Love Pandemic by Salina Valiani packs a lot of food for thought inside its slim 34 pages. While there are tribute poems to family and an octopus, the text is most interesting where it is complex.
The poetry references places that aren’t ubiquitous. But we live in the age of Wikipedia and names are entry ports to other lives and places.
The text asks questions of itself and us. Love in a pandemic and its consequent isolations is in tension against the irrepressible urge to love, given any distance. How to observe love in time of a pandemic in a world so large? What is it to love? Its answer to the latter enacted rather than said: pay attention.
Lines sometimes speak of the heart, echoing a stuttering iambic as in “On Love”, on page 1,
“I will forgo my work and play with you
I will find a way to give
in a world built and crumbling from taking”
The vow to recommit to being there for one another is energizing, earnest and elegant.
We are connected whether we choose to see one another or not. As she says plainly in “On Love” “my heart beats in yours.”
In “Flip” we are guided through the bubbles of isolation in India, South Africa and Nairobi. Yet in arid regions, we must not be swept by one uncomplicated glossy mood. “[N]o answers no questions” she insists—push on to the flowers that bloom in the desert but push on again. Don’t omit that among some flourishing, others are in famine, (p.9) “We are so hungry we could eat the crust from a wound.”
This is no hermetically sealed lyrical poetry. Admission is granted to carcasses piled and police patrols. In “Outwards” there is everything including “330 Okavango carcasses”. It is related not to indulge a mope or rail, but not to minimalise nor omit context. As Chimamanda Ngozi Adichie put it, “there are other stories that are not about catastrophe, and it is very important, it is just as important, to talk about them.”
The partnered poem “Inwards” dwells in the synesthesia of small safe energizing beauties of a child’s bedroom. We acknowledge uglies, but we also attend to colour and flourishing. Are they the same weight per word or does a mention of famine linger and outweigh a ton of flowers? The contrast makes it feel uneven at times as if there are 3 books in a chapbook-length, but perhaps it will fork that way.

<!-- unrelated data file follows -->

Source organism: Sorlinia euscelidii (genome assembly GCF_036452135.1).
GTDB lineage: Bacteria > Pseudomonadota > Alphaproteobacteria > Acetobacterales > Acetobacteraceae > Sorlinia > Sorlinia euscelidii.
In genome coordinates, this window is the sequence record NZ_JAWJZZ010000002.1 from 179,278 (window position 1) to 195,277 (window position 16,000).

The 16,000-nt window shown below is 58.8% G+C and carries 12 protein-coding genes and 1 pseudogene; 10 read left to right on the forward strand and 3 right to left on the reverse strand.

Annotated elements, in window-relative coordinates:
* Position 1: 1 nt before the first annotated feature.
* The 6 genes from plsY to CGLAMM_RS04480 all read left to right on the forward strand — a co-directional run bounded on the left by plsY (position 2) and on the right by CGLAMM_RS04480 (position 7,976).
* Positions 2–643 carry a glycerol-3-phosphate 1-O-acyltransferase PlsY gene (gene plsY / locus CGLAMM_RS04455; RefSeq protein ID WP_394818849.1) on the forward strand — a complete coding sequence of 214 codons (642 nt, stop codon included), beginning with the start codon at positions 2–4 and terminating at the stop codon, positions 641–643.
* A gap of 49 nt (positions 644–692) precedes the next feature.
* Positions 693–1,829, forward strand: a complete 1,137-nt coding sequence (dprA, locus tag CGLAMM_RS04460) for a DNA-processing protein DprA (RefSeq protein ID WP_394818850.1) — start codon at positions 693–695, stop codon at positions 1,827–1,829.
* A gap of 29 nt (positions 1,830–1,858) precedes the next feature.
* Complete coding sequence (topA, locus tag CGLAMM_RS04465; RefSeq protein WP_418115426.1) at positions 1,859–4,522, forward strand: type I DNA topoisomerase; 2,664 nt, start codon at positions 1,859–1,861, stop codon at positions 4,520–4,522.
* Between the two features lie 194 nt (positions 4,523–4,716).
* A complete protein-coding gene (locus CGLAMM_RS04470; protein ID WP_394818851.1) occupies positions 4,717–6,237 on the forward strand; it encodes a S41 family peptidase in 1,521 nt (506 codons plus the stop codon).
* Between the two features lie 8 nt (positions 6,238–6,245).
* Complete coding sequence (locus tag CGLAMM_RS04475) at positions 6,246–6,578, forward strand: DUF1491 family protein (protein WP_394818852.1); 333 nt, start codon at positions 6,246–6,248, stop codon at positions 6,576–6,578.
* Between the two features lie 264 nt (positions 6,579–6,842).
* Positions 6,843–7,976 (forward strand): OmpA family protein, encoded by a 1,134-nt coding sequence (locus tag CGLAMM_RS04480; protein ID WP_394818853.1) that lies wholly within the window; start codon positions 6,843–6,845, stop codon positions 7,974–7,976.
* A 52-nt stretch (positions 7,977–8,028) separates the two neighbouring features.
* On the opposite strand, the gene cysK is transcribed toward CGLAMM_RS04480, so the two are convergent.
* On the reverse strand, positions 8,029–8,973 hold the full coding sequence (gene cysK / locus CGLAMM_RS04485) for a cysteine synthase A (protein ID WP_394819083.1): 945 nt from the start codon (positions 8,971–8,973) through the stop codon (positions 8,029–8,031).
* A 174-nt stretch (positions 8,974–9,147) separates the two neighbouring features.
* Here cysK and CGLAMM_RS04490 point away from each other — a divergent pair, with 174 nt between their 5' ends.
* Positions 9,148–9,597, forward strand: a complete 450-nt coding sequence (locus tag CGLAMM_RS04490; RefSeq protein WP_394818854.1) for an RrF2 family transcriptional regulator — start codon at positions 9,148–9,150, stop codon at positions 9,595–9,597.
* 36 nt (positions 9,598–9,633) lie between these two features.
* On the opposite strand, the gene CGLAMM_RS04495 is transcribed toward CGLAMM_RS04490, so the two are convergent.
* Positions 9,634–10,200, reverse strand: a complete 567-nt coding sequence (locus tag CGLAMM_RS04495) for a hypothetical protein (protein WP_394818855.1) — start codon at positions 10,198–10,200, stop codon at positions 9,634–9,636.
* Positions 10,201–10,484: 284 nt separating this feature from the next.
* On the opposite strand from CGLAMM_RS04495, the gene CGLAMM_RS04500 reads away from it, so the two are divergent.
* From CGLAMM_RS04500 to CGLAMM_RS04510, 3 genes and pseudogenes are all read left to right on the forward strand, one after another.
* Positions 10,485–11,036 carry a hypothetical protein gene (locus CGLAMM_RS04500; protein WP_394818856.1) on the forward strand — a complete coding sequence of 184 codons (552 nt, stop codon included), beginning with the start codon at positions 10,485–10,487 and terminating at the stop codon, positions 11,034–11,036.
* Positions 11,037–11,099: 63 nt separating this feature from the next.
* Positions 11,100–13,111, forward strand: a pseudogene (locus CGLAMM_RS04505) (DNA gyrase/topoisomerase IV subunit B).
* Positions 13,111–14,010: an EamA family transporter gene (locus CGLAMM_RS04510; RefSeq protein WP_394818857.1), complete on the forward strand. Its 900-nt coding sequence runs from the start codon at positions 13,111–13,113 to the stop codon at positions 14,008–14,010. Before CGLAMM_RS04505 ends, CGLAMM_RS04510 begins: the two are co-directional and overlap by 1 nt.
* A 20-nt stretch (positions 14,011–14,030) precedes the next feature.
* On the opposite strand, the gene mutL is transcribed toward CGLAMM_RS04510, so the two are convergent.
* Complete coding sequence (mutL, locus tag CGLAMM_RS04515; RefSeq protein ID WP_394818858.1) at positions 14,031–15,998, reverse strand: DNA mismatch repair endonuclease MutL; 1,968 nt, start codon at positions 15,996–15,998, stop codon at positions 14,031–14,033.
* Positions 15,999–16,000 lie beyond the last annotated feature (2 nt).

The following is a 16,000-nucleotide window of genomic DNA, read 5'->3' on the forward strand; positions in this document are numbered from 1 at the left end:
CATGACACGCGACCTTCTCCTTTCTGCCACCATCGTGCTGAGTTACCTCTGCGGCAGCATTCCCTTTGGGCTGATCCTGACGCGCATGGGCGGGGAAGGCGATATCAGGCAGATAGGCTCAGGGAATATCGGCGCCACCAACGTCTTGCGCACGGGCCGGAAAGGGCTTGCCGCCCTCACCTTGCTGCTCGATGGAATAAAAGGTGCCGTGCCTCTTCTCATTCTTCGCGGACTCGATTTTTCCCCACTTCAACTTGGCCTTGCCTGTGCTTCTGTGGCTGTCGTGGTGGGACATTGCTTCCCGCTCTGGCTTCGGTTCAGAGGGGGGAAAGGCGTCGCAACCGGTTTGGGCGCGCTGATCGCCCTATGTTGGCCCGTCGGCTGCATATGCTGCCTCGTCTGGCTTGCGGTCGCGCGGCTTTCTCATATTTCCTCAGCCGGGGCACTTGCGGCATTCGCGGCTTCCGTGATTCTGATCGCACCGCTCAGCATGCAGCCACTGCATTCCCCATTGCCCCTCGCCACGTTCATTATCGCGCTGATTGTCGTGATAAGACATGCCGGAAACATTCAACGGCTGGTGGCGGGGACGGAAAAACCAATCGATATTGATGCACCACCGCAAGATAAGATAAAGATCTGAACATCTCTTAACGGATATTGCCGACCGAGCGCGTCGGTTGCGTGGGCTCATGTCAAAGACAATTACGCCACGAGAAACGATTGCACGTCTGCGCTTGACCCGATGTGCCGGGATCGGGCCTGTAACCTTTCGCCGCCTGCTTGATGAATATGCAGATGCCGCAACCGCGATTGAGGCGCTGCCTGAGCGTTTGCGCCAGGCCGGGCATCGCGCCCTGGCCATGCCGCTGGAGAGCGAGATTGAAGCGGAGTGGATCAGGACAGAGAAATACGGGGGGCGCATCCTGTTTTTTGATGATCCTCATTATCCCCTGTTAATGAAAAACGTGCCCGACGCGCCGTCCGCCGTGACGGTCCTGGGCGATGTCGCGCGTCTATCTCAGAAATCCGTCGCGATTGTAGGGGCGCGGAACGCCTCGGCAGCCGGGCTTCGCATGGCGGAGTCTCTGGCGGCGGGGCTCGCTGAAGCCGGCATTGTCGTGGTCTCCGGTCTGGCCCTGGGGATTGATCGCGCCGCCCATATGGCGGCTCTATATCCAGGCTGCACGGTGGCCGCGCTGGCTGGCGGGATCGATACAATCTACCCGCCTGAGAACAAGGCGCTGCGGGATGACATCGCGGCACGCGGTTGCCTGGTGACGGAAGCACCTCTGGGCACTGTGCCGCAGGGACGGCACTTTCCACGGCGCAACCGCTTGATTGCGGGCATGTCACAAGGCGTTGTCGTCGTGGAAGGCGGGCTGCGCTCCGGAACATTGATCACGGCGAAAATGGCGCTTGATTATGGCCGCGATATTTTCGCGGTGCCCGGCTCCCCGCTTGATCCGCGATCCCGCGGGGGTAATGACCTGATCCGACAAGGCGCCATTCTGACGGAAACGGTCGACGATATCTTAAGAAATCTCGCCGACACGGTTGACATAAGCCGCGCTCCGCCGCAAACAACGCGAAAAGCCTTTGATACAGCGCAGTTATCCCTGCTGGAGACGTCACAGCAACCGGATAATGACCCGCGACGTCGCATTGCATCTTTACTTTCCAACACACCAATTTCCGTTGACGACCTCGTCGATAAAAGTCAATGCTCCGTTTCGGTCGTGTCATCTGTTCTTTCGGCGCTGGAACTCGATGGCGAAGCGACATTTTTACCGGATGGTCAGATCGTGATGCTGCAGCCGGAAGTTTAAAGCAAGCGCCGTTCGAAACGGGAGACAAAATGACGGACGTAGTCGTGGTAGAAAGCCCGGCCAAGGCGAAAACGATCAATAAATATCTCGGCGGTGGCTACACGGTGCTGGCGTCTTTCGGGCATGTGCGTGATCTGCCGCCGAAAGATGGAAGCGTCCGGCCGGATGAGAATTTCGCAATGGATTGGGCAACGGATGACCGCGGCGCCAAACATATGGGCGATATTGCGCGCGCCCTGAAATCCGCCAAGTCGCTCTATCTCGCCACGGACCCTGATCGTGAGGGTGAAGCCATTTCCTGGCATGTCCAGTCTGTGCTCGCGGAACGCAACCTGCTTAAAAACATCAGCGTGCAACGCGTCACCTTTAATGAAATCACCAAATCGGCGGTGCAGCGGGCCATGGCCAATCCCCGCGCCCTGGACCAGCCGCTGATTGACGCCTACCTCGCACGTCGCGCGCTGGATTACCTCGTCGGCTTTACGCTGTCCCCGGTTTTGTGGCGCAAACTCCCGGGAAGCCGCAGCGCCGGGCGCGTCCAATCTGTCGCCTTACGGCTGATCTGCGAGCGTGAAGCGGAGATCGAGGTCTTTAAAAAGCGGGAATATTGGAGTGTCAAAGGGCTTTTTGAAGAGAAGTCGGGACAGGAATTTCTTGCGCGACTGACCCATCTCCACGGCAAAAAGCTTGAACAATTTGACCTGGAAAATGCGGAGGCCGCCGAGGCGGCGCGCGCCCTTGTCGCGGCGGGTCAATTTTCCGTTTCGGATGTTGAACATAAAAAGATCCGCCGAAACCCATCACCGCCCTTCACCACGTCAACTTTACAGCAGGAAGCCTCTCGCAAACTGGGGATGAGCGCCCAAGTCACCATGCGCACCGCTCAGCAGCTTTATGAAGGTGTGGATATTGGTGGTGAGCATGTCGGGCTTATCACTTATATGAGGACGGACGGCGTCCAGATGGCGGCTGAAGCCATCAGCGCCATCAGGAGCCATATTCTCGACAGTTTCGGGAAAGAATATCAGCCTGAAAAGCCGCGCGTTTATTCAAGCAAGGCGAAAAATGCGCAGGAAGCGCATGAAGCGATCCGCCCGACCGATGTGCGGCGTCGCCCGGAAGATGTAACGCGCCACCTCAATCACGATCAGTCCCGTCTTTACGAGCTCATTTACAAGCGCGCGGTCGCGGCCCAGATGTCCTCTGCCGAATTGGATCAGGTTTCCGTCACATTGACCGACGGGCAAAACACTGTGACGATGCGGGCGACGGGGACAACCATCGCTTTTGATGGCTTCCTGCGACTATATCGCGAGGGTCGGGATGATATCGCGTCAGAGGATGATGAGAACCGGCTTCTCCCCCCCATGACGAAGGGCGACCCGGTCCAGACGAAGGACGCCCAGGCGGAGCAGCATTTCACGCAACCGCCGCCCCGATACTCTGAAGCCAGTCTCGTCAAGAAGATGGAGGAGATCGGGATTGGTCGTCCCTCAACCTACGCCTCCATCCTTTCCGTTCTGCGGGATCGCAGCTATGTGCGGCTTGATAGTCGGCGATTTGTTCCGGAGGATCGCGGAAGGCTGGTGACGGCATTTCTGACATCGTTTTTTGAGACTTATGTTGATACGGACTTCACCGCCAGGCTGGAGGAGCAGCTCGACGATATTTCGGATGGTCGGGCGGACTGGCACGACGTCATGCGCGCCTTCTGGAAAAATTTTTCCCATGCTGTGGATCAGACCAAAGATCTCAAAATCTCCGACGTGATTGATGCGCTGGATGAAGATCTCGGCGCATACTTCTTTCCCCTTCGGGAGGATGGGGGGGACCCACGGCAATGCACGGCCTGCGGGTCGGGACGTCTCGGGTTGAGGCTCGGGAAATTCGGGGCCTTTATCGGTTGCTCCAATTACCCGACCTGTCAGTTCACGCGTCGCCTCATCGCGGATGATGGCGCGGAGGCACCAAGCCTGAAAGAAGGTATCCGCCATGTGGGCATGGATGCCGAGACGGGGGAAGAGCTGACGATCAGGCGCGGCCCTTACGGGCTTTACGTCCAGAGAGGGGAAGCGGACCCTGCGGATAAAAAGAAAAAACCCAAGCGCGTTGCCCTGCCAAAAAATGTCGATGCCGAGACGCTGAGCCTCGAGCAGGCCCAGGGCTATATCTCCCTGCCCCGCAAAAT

The book’s thesis or practice is to attempt to balance, and to see that insists on life. In “Flip”, we are brought along on a funeral where,
“along the road there are more
seedlings than trees
smoke of a snuffed candle
is little different
to steam rising from a bathtub equal in length to a casket.”
Those two lucid tight stanzas alone could be unpacked into an essay. Life and death are tango partners. Each invokes the other.
About the Author
SALIMAH VALIANI is a poet, activist, and researcher. She has published five collections of poetry: breathing for breadth (TSAR: 2005), Letter Out: Letter In (Inanna: 2009), land of the sky (Inanna: 2016), Cradles (Daraja: 2017) and 29 leads to love (Inanna: 2021).
- Publisher : Daraja Press (July 25 2022)
- Language : English
- Paperback : 30 pages
- ISBN-10 : 1990263534
- ISBN-13 : 978-1990263538
Pearl Pirie's WriteBulb is now available at the Apple store. A prompt app for iOS 15 and up gives writing achievement badges. Pirie’s 4th poetry collection was footlights (Radiant Press, 2020). rain’s small gestures (Apt 9 Press, 2021), minimalist poems, won the 2022 Nelson Ball Prize. Forthcoming chapbooks from Catkin Press and Turret House. Find more at www.pearlpirie.com or at patreon.com/pearlpiriepoet